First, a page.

Zen and the Art of Revising

Whew. It has been a flurry of activity on my novel front. Revising/editing has consumed me, and the work is showing it. I have revised/edited four chapters in the last two days.  This is a long process, but the outcome is well worth it. I am seeing characters find their voices and scenes gaining levels.

As I responded to J.P’s blog the other day, when I teach my students the writing process, the two stages that should take the most time for a writer are prewriting and revising. These are the idea stages and the realization stages. Drafting is just getting it from head to paper. It really is as Arthur Polotnik said in one of my favorite quotes, “You write to communicate to the hearts and minds of others what’s burning inside you.  And we edit to let the fire show through the smoke.”

When I see how much I change from drafting to revising, it astounds me. The blood bath the pages go through is something of a birth by fire. One chapter lost over a thousand words, but gained two new levels of meaning and a nice foreshadowing I hadn’t even planned.

Each writer has their own process for revising/editing. Mine is still growing as I learn, but so far it has many stages.

1)      I print out the chapter or chapters I plan on working on. Printing them out lets me see more than the computer screen does. I take my trusty red pen (it’s not just for students anymore) and go to work. I look for the biggest things. Attacking it as a writer. Last time I was at this spot, it was not a completed work. I may have had a plan, but the ending probably wandered down a different course at some point. Characters did not end up how I had thought. So now I need to match character voice, goals, emotions as well as story and tone with what will finally happen.

2)     Next read I look for continuity. I have made changes, time to see if they all line up with the finished product. Since I am doing paranormal and sci-fi, do I follow all rules for race, technology, world, station and magic that I established? Continuity errors are my pet peeve, so this is a big step for me.

3)     Now it’s time for the dreaded grammar check. No, not the one on the computer. I can’t tell you the amount of times I have yelled at the computer “You are wrong” over its grammar “suggestions”. I look for my own personal patterns of errors. Questions marks are my nemesis. Run-ons challenge everyone. Have I backloaded the right sentences? Everyone has their personal quirks, I just concentrate on mine.

4)     Filler words. CTRL-F is my friend here. I look for all those words that make writing weaker. Those dratted words that fill space not meaning. Searching for overusing “that”, “really” (and most other adverbs, thank you, Steven King). Sensory words that break the story flow are something else to go “thought,” “felt,” “sensed,” etc. By using the find function, I can shorten my time in this area and ensure I don’t miss any. A small cheat, but it works.

5)     Time for my secret weapon: my husband. I get to have the advantage of him as my first reader and editor. He will take my work and mark it up with any suggestions or errors he find. (Don’t worry; I do the same for him). The most important part here is we are honest with each other and don’t get upset at each other for suggestions. But he gives me those first pair of fresh eyes to see what my creating eyes can’t. Useful beyond words.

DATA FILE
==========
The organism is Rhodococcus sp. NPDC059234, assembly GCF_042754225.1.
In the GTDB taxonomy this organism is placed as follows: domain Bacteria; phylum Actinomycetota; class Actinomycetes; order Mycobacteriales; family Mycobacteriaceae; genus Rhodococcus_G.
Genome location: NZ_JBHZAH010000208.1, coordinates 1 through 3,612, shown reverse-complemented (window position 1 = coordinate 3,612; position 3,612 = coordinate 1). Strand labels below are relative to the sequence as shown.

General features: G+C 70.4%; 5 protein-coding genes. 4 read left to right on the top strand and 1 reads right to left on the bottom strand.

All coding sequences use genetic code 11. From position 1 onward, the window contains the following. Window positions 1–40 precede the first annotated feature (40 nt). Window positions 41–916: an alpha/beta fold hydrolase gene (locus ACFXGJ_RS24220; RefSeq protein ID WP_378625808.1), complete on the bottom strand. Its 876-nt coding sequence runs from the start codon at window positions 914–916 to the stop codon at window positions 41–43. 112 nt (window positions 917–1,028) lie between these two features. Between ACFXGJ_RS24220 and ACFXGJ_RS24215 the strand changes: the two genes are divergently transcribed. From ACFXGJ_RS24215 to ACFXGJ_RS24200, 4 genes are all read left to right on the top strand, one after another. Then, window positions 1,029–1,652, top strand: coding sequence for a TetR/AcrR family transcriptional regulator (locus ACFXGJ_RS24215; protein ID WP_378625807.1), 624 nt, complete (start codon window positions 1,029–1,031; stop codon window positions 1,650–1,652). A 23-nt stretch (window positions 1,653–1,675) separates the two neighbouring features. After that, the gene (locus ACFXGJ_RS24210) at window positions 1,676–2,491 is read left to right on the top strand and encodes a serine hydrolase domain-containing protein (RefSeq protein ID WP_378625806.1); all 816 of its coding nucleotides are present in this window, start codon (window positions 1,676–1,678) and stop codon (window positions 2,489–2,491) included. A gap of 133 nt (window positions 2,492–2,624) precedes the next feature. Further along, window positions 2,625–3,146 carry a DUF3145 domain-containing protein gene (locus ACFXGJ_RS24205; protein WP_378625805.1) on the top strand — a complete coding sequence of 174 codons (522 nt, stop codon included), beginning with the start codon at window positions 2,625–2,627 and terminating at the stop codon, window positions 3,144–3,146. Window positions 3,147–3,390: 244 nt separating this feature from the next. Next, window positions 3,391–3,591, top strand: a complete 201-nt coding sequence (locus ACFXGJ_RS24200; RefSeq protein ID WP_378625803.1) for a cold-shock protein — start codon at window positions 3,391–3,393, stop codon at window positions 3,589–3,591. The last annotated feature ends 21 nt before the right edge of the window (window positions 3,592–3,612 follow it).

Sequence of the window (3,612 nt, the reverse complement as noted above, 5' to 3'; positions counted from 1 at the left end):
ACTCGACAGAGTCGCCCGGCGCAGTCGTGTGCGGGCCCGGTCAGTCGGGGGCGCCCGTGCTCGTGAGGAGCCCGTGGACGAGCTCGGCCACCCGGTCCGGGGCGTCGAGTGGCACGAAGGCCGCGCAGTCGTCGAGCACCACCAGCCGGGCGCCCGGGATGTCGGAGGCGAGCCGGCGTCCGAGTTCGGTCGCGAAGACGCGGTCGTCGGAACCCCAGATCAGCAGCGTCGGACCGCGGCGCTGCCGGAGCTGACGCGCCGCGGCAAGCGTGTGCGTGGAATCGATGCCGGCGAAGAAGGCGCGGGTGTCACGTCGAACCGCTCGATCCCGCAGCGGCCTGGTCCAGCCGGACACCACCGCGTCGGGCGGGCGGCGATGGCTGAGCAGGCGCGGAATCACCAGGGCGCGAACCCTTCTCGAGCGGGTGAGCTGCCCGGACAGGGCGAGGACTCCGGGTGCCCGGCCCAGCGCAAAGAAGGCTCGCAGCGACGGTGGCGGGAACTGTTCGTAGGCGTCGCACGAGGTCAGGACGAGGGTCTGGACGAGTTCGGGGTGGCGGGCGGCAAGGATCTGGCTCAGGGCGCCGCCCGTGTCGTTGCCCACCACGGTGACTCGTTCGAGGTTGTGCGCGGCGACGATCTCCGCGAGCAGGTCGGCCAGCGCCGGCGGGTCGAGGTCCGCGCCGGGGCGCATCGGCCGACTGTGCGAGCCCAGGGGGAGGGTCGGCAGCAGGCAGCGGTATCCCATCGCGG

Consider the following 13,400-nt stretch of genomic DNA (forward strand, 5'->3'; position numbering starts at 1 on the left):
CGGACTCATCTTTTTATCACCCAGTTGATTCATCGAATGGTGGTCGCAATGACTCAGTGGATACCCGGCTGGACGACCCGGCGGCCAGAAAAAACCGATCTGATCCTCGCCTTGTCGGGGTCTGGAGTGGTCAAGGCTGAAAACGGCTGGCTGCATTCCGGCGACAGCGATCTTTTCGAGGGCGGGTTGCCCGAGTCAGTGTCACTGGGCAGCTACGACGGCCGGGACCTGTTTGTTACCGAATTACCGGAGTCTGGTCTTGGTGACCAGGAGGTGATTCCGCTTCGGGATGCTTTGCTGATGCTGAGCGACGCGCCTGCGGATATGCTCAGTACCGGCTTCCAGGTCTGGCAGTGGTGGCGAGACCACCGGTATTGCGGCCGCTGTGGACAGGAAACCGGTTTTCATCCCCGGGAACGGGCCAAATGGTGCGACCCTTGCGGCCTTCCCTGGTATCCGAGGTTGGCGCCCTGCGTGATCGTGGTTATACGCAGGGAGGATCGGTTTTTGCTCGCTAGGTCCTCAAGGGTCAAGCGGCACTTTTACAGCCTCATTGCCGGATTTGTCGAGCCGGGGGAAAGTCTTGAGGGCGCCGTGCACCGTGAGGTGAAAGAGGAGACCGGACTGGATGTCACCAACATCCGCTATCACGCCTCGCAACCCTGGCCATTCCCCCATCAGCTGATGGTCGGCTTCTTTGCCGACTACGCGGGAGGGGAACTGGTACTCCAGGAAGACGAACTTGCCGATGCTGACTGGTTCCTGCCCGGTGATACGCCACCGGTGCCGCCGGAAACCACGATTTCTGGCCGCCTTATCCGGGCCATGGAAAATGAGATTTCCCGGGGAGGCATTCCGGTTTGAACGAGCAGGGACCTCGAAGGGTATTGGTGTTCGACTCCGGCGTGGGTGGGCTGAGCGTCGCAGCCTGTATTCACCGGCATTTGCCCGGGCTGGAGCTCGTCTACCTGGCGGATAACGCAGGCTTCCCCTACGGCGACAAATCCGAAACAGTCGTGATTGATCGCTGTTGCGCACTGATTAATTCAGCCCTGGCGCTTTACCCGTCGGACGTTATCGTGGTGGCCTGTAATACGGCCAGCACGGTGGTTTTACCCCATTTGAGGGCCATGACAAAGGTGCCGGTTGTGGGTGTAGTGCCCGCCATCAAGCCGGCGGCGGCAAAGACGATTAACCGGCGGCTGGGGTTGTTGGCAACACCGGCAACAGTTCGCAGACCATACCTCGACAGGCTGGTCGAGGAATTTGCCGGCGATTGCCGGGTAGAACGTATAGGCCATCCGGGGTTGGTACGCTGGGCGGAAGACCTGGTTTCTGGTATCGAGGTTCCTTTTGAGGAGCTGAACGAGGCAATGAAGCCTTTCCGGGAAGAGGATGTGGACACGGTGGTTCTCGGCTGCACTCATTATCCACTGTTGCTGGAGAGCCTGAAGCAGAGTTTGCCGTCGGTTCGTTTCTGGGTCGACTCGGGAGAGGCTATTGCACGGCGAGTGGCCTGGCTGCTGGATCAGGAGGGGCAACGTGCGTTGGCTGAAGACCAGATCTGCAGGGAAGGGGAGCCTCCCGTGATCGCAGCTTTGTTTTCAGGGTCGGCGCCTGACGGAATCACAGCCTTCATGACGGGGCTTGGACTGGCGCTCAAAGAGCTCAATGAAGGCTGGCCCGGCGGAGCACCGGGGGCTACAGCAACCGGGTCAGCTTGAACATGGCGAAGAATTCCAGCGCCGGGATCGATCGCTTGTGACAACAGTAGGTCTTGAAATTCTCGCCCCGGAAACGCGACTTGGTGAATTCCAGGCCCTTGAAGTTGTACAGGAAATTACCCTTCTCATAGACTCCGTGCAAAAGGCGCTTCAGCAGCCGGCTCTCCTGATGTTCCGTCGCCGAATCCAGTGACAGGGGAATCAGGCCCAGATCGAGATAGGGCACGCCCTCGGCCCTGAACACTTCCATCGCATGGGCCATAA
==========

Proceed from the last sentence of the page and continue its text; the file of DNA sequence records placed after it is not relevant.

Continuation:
After, I decide what suggestions to take and finish that chapter with a clean copy. Then I move to the next chapter, repeating the entire process. So far, this method has cleaned up my work to a decent point.

Once I finish the entire work, I will do it once more from beginning to end, just an overall read. Making sure all the changes work, and I don’t see anything new. Then it’s time for Beta Readers. Speaking of which, thank you to S.B. for agreeing to be one of my Beta Readers when the time comes. That point, however, is a month or so off.

So that’s my process at the moment. I’m doing some of it every day, getting through it slowly but surely. When I get frustrated with the process and the time it takes, I simply remember, “When something can be read without effort, great effort has gone into its writing.”  ~Enrique Jardiel Poncela.

A few changes

A few changes


About Courtney Sloan

A New Orleans native, Courtney Sloan relocated to the hills of Central Maryland after Hurricane Katrina. There she lives with her husband and fellow author, J.P. Sloan, their son and their crazy German Shepherd pup. Adding to her writing life, Courtney is also a professor at the local college and enjoys learning a world of new ideas from her students as she teaches them about writing and communicating. Courtney’s New Orleans upbringing has left her with a love for the macabre and a flare for the next to normal. She writes speculative fiction with a variety of horror and sass mixed in for flavor. She loves taking the world of politics that haunts us now, and adding the supernatural to create a gumbo of thrills to keep you up at night. A self-proclaimed lover of way too many fandoms, Courtney also loves crafting. From blankets to jams to stories, it’s always better homemade. View all posts by Courtney Sloan

One response to “Zen and the Art of Revising

  • R & J

    What hard work goes into not just creating a world in your Book,but to put it together in a way that keeps the reader facinated. Can’t wait to read the first chapter.
    Ich bin so stolz auf Dich!

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